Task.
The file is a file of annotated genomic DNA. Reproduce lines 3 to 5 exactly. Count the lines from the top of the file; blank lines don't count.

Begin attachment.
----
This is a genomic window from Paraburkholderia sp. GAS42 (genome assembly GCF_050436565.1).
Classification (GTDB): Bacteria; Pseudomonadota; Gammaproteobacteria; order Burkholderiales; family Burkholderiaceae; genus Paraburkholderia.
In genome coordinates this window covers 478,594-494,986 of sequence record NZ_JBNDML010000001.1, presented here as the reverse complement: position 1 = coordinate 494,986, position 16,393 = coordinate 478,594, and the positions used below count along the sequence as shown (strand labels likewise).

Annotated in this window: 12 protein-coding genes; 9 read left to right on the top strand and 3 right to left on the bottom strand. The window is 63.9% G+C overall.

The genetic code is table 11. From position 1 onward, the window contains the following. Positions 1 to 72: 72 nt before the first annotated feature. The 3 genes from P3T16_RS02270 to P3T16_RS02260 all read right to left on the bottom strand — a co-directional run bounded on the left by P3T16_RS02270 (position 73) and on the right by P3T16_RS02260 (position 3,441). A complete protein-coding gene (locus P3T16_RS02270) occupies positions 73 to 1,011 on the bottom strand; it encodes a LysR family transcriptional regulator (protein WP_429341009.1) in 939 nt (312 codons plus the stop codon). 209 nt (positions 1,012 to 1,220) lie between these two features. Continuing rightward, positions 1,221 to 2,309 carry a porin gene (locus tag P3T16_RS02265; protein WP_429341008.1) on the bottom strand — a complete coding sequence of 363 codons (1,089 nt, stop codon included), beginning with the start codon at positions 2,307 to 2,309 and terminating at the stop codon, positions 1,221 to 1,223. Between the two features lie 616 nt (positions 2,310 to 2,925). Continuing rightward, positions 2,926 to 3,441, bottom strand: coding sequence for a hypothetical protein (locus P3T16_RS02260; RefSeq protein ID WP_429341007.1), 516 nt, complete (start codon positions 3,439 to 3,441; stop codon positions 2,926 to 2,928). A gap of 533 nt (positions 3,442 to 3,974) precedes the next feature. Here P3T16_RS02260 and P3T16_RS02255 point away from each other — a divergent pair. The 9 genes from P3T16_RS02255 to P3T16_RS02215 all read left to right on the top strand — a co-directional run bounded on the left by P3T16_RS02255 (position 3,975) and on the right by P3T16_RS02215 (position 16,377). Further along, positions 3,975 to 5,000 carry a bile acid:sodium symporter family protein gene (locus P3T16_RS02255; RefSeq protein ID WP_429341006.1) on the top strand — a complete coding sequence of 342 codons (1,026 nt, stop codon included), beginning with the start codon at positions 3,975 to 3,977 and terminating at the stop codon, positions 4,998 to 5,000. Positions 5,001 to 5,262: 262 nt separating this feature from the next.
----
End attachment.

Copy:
In genome coordinates this window covers 478,594-494,986 of sequence record NZ_JBNDML010000001.1, presented here as the reverse complement: position 1 = coordinate 494,986, position 16,393 = coordinate 478,594, and the positions used below count along the sequence as shown (strand labels likewise).

Annotated in this window: 12 protein-coding genes; 9 read left to right on the top strand and 3 right to left on the bottom strand. The window is 63.9% G+C overall.

The genetic code is table 11. From position 1 onward, the window contains the following. Positions 1 to 72: 72 nt before the first annotated feature. The 3 genes from P3T16_RS02270 to P3T16_RS02260 all read right to left on the bottom strand — a co-directional run bounded on the left by P3T16_RS02270 (position 73) and on the right by P3T16_RS02260 (position 3,441). A complete protein-coding gene (locus P3T16_RS02270) occupies positions 73 to 1,011 on the bottom strand; it encodes a LysR family transcriptional regulator (protein WP_429341009.1) in 939 nt (312 codons plus the stop codon). 209 nt (positions 1,012 to 1,220) lie between these two features. Continuing rightward, positions 1,221 to 2,309 carry a porin gene (locus tag P3T16_RS02265; protein WP_429341008.1) on the bottom strand — a complete coding sequence of 363 codons (1,089 nt, stop codon included), beginning with the start codon at positions 2,307 to 2,309 and terminating at the stop codon, positions 1,221 to 1,223. Between the two features lie 616 nt (positions 2,310 to 2,925). Continuing rightward, positions 2,926 to 3,441, bottom strand: coding sequence for a hypothetical protein (locus P3T16_RS02260; RefSeq protein ID WP_429341007.1), 516 nt, complete (start codon positions 3,439 to 3,441; stop codon positions 2,926 to 2,928). A gap of 533 nt (positions 3,442 to 3,974) precedes the next feature. Here P3T16_RS02260 and P3T16_RS02255 point away from each other — a divergent pair. The 9 genes from P3T16_RS02255 to P3T16_RS02215 all read left to right on the top strand — a co-directional run bounded on the left by P3T16_RS02255 (position 3,975) and on the right by P3T16_RS02215 (position 16,377). Further along, positions 3,975 to 5,000 carry a bile acid:sodium symporter family protein gene (locus P3T16_RS02255; RefSeq protein ID WP_429341006.1) on the top strand — a complete coding sequence of 342 codons (1,026 nt, stop codon included), beginning with the start codon at positions 3,975 to 3,977 and terminating at the stop codon, positions 4,998 to 5,000. Positions 5,001 to 5,262: 262 nt separating this feature from the next.